Ishmael discusses the honorable profession of whaling and certain aspects of cetology. He is pleased, if a bit humbled, to belong to the "emblazoned" fraternity of whalers, whose honor is supported by history and legend. Ishmael defends the historical possibility of Jonah's story, discusses an aspect of the whale hunt, and considers two important parts of the whale.
Once more, Ishmael interrupts his narrative to discuss aspects of whaling and cetology that he feels are important to an understanding of the quest of the Pequod. Modern readers might initially disagree. For Ishmael, however, there is a significant pride in being a whaling seaman. He wants his readers to be aware that great men such as Hercules, Jonah, and even the Hindu god Vishnu are associated with whales; in addition, he is fairly certain that St. George himself actually fought a whale rather than a dragon. Those who discount the Jonah story because of the difficulty of Jonah's even passing, in one piece, to the belly of the whale, let alone surviving there, miss the point, according to Ishmael. Jonah could have been stashed away in some part of the whale's mouth! The reader should notice a tone of levity in all this. Melville is having a good time with his preposterous approach.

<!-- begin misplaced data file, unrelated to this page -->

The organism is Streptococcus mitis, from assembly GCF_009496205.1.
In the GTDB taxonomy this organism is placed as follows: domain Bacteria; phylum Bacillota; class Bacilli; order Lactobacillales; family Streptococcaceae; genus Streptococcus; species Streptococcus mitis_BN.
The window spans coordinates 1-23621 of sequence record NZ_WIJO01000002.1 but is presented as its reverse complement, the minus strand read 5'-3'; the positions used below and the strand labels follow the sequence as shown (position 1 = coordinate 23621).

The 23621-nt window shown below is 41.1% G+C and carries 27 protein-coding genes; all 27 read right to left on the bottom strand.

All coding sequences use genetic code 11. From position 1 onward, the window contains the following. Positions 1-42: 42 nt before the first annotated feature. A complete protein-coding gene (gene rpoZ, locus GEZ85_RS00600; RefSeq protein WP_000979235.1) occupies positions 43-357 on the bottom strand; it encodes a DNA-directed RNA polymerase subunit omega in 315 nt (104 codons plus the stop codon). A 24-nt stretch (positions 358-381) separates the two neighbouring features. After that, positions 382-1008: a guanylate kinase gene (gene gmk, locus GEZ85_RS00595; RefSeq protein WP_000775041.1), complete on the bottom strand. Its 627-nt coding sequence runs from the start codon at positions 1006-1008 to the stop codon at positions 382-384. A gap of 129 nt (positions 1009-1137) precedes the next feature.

Pitchpoling is a serious matter, especially for a wounded whale. If the harpooned whale does not "sound" (dive), but runs along the surface of the sea, a hunter can inflict considerable damage with a pitchpole. This is a steel and wood (pine) spear about twelve feet in length, longer and lighter than a harpoon, easier to maneuver, and connected to a long, light rope called a "warp," which can be hauled back quickly after each darting. The hunter strikes the spear into the whale, again and again, each wound further weakening the leviathan until it dies.
The spout and the tail especially interest Ishmael, who sees mystery and grandeur in them. The spout, which looks like a fountain, is a puzzle because Ishmael can't figure out exactly how it works. It seems to have to do with breathing, because there are no gills or nose, he says, and the whale's mouth is several feet under the surface. The tail provides five functions: It is a fin for progressing; a mace in battle; a center for the sense of touch; a playful percussion instrument as it powerfully slaps the water; and a practical tool to help the whale in diving. Ishmael concludes that there is much in nature that must remain a mystery but many aspects that can be studied to reveal function.
whist a card game, a forerunner of bridge.
mosque a Muslim temple or place of worship.
inveterate settled in a habit or practice, habitual.
vermicelli pasta similar to spaghetti but in thinner strings.
warp and woof in weaving, the threads running lengthwise and crossways on the loom; the foundation upon which something is built.
mace a heavy medieval war club.